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Robert Mueller will accept Trump’s written responses on Russian collusion

Robert Mueller will accept Trump’s written responses on Russian collusion

Special counsel Robert Mueller told President Donald Trump's lawyers in a letter Friday that he will accept written answers from Trump to questions about whether his campaign coordinated with Russian Federation to tilt the 2016 election in his favor, according to two people briefed on the communication.

Robert Mueller testifies before the House Judiciary Committee hearing on Federal Bureau of Investigation oversight on Capitol Hill in Washington, DC, U.S., June 13, 2013.

The understanding reached so far is that the president's lawyers and Mueller's team will reach a common understanding of the time required to provide legal answers, and that process will likely takes weeks - not days.

President Trump's top personal lawyer said Tuesday that his legal team is still deciding whether to "accept the proposition" of responding to the special counsel's request for written answers regarding the Russian Federation investigation.

The Associated Press, reporting separately citing a person familiar with the letter, said Mueller's office "indicated it would later assess what additional information it needs from the president, leaving open the possibility that Mueller's team might still seek answers on obstruction-related questions in an in-person interview".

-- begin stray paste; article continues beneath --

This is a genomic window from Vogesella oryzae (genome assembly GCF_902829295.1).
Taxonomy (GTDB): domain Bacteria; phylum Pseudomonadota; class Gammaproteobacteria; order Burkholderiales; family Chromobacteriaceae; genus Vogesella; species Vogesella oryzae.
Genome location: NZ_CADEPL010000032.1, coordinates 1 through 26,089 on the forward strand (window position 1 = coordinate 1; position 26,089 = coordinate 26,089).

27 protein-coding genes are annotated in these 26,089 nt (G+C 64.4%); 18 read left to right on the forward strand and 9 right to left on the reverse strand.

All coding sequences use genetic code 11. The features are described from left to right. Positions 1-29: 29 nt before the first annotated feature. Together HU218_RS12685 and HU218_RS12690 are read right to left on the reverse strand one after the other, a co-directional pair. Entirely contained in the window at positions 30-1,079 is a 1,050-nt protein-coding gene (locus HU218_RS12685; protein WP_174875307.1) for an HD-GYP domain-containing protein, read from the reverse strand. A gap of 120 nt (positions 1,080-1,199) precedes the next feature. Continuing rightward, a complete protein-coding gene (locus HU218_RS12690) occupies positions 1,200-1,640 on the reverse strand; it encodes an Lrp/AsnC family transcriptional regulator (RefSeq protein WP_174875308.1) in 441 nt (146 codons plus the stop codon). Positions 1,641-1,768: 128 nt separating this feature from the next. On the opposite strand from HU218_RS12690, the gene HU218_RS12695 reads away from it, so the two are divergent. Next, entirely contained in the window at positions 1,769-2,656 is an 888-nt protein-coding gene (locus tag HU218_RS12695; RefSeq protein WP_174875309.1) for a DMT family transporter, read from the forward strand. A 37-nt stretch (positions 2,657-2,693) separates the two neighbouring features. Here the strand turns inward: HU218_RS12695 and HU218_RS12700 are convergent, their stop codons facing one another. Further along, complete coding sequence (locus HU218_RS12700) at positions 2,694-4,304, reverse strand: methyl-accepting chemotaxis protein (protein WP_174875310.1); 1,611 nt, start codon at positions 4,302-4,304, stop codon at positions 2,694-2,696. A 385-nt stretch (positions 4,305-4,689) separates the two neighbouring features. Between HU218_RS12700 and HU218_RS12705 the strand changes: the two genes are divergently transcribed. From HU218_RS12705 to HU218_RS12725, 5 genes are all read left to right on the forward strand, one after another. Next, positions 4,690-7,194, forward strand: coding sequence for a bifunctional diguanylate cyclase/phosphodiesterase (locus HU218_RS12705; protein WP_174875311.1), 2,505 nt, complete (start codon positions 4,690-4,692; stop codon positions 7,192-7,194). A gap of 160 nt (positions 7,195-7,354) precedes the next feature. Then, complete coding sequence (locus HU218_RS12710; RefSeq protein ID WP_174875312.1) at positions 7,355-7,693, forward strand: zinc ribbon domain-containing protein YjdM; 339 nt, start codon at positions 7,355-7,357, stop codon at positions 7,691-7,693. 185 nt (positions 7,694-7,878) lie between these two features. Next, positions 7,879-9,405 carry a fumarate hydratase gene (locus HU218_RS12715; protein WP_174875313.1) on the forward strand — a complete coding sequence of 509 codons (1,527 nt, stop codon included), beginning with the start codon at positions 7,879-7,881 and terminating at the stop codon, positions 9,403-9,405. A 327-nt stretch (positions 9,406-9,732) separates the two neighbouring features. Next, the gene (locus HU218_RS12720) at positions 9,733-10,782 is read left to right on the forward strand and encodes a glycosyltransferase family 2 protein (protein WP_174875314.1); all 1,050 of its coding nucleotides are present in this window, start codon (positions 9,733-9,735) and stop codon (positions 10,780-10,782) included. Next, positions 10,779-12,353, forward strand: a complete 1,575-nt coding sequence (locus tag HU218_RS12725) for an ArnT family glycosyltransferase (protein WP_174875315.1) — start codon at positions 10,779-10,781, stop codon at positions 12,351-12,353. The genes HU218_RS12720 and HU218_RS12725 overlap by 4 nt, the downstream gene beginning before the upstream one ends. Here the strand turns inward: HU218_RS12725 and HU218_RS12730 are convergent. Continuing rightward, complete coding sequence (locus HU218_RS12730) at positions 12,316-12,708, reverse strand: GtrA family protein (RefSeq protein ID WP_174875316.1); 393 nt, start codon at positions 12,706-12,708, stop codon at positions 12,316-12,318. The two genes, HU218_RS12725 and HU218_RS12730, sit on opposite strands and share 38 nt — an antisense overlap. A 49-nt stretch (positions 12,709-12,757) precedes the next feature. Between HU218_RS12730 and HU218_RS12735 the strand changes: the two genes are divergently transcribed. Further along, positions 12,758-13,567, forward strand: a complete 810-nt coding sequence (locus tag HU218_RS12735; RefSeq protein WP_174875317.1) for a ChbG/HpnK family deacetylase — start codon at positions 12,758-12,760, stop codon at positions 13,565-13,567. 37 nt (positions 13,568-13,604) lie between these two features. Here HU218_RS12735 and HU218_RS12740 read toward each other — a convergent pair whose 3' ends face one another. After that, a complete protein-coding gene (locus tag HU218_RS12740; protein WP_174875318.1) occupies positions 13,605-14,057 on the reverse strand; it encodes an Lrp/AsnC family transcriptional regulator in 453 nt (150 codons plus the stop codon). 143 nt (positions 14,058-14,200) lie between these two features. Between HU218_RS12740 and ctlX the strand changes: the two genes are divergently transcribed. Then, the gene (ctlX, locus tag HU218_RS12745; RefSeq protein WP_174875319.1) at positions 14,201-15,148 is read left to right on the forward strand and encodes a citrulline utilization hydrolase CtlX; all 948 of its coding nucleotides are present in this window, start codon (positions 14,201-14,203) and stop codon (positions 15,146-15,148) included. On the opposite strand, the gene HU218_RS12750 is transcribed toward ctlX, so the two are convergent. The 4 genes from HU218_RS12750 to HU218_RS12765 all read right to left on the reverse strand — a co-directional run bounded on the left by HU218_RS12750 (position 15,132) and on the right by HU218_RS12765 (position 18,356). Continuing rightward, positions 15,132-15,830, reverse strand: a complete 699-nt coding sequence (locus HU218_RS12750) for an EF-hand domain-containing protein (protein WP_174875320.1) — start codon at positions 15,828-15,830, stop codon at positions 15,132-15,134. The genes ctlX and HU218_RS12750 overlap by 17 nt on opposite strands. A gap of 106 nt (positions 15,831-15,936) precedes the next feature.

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Although the Times reports that Mueller "did not say that he was giving up on an interview altogether".

Jay Sekulow, counsel to the president, said: "We continue to maintain an ongoing dialogue with the Office of Special Counsel".

Scarborough said the president should be embarrassed that his own lawyers and staffers think he's too stupid to speak with Mueller without deepening his legal jeopardy. In March, Mueller raised the prospect of subpoenaing Trump if he refused to be questioned voluntarily. Trump's team has not yet responded to the offer.

The move by Mueller comes after he has issued two lengthy indictments detailing Russian efforts to interfere in the presidential campaign.

"Lawyers have an ethical obligation if they know that their client is committing perjury or is going to commit perjury, they have to report that to the court", Scarborough said.